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Suncor-Total marriage tested by oil sands uncertainty

Let's face it: relationships change. Infatuation wears off. Priorities shift and outside forces come into play.

It's the situation Suncor Energy Inc. and Total SA find themselves in now that the couple has backburnered another big project they once had trumpeted as a pillar of a large-scale alliance in the oil sands.

Total, the French oil major, said last week it shelved the Joslyn project, saying development costs were getting out of whack. Of the three multibillion-dollar oil sands proposals that were key to the Total-Suncor tie-up announced in late 2010, just one, Fort Hills, is moving ahead.

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The extensive alliance has been whittled down to working interests in a project, albeit an $13.5-billion one.

It shows how quickly the economics of the Alberta oil sands can turn when labour supplies, continental oil flows and the capacity to move crude to market are in flux, and also how corporate leadership changes can force the players to rethink why they are in the relationship in the first place.

No question – the "strategic oil sands alliance" was a big deal, with announcements out of Calgary and Paris. (Rather than flights of fancy, the vast majority of business alliances tend to be strategic.) Suncor, which was still digesting Petro-Canada following its 2009 takeover, acquired a 37-per-cent stake in Joslyn. Total got a 49-per-cent interest in the proposed Voyageur upgrading plant as well as part of Suncor's interest in Fort Hills, which had been under consideration for years. Total also paid Suncor $1.75-billion.

Both companies faced the prospect of rising costs for individual projects, so the deal allowed them to move forward while reducing their respective financial exposure.

Total, whose Canadian division was run by Jean-Michel Gires, no longer needed its own 295,000-barrel-a-day Edmonton-area upgrader for Joslyn, so the company cancelled it. Upgraders are pricey plants that turn raw bitumen wrung from the oil sands into light synthetic oil that is used by refineries with no special equipment to break down thicker feedstock.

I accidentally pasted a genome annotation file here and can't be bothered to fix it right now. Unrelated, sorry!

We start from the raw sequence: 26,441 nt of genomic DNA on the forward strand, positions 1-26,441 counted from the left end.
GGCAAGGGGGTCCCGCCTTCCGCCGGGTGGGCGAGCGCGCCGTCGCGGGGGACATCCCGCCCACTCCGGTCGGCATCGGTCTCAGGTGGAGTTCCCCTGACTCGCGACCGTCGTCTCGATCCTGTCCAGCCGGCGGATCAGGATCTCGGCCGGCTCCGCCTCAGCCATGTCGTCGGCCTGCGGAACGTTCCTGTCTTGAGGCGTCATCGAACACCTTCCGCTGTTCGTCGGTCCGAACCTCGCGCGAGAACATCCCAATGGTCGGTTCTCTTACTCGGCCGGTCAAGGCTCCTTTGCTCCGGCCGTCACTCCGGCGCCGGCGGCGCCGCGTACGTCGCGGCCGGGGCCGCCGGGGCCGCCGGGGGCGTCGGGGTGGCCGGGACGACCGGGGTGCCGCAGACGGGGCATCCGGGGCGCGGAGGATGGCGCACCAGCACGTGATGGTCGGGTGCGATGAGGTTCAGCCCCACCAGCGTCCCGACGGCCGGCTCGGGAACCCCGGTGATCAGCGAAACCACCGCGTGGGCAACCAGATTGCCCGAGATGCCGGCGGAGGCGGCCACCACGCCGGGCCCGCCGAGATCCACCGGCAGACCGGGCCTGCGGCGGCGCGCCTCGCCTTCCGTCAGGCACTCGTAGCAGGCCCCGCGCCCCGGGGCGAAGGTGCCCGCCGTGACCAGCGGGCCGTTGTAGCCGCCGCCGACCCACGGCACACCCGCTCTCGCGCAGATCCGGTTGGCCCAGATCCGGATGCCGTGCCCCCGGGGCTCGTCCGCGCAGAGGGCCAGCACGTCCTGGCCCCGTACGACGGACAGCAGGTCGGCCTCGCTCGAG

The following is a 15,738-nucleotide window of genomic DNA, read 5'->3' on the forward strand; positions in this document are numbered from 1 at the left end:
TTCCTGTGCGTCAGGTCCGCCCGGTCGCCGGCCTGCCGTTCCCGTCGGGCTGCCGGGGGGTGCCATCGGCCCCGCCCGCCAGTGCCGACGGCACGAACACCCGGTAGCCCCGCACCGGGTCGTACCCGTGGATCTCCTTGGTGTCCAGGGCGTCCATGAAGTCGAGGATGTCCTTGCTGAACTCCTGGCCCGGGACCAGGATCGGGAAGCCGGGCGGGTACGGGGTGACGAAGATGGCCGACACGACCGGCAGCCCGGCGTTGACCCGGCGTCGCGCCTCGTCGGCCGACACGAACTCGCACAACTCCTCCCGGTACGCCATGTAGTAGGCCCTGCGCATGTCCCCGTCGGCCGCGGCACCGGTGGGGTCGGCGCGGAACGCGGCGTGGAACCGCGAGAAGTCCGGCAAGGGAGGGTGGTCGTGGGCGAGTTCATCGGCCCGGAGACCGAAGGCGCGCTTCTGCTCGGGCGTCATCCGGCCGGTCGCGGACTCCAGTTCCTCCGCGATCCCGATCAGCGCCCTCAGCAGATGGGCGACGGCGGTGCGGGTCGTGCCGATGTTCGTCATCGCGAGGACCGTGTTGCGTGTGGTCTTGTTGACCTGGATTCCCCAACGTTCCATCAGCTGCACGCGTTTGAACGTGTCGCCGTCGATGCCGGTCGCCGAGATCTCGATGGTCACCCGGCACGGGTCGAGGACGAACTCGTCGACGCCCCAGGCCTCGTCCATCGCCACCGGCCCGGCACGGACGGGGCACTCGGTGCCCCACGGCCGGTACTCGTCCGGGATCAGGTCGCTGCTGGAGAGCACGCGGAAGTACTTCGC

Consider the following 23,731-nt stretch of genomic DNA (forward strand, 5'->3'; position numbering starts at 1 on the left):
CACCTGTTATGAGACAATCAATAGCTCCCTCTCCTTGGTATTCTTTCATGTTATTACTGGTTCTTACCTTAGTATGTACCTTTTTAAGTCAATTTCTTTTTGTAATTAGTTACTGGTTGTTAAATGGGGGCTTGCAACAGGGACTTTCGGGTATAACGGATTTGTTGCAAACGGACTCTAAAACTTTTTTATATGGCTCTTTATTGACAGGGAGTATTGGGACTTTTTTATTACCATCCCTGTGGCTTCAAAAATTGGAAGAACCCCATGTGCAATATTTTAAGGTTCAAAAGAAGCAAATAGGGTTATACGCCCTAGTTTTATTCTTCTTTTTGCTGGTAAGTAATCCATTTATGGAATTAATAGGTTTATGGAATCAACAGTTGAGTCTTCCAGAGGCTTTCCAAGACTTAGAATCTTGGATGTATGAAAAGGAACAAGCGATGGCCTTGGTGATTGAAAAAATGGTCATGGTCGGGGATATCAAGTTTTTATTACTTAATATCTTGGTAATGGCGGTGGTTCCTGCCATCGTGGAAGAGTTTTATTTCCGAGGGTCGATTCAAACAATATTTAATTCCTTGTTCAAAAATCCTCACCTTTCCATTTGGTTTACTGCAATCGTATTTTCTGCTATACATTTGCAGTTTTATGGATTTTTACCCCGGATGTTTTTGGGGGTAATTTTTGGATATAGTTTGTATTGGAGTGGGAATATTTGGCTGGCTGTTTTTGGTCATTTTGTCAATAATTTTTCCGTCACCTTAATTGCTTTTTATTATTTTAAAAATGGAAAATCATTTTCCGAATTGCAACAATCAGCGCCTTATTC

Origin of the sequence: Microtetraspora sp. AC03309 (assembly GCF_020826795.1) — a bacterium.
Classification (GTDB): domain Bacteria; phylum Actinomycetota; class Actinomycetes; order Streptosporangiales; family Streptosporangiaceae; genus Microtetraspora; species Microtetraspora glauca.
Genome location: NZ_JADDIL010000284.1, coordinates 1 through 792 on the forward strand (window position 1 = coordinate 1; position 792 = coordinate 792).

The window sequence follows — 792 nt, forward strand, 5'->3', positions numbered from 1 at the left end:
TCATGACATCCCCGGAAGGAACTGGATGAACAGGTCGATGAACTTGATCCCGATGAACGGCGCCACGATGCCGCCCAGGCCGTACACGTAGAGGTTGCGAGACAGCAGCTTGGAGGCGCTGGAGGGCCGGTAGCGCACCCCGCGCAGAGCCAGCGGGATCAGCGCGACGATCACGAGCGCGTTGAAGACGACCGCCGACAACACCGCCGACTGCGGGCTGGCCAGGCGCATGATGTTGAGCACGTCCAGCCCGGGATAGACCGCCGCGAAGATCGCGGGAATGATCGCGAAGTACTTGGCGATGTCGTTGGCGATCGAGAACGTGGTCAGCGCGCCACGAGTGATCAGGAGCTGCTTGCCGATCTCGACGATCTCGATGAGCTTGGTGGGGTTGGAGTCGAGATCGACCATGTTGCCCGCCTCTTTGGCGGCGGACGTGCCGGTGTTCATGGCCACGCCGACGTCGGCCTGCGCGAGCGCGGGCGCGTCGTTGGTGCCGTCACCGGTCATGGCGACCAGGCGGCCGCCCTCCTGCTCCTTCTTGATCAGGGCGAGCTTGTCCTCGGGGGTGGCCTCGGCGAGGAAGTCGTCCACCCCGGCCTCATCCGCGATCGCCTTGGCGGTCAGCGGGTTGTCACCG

Meanwhile, Suncor, under then-CEO Rick George, would no longer be on the hook for the entire Voyageur upgrader bill of $11.6-billion, and output from both mining projects could be fed into that plant, which had been stopped during the financial crisis.

Within a couple of years though, the oil sands landscape changed, as did the executives.

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Steve Williams, who succeeded Mr. George as Suncor's CEO in 2012, made it clear that he was not married to a previous goal of pumping half a million barrels a day by 2020, saying that on his watch, profit would trump growth.

As corporate changes were under way, so was a massive shift in continental energy supplies. Light oil from the North Dakota Bakken shale flooded many of the same markets served by synthetic crude from the oil sands, at far lower production cost. That squeezed the economics of upgrading. So in 2013, Voyageur was scrapped.

Last fall, Suncor, Total and Teck Resources sanctioned Fort Hills, a $13.5-billion project without an upgrader. The first oil production is expected by the end of 2017.

It was André Goffart, who replaced Mr. Gires as head of Total's Canadian division, who explained last week the reasons that plans for Joslyn are put away for now, a move that means layoffs.

He said it was all about insufficient margin – that prices for oil sands crude are staying in recent ranges and cost inflation is rearing its ugly head again. Better technology for extracting the Joslyn bitumen is also needed.

One thing's for sure, Mr. Goffart said, the decision is not the result of uncertainty over the ability to move crude to market due to the industry's struggles getting export pipelines approved.

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Maybe. But it's not hard to argue that insufficient pipeline capacity will keep Canadian crude prices volatile as long as there is a risk the supplies will get backed up. So the hard-to-peg margin makes development a riskier proposition.

Nonetheless, a relationship can inspire the partners to build a lot of things. This time, it appears it made Suncor and Total think better of it, which likely saved their investors a lot of heartache.

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About the Author
Mergers and Acquisitions Reporter

Jeffrey Jones is a veteran journalist specializing in mergers, acquisitions and private equity for The Globe and Mail’s Report on Business. Before joining The Globe and Mail in 2013, he was a senior reporter for Reuters, writing news, features and analysis on energy deals, pipelines, politics and general topics. More

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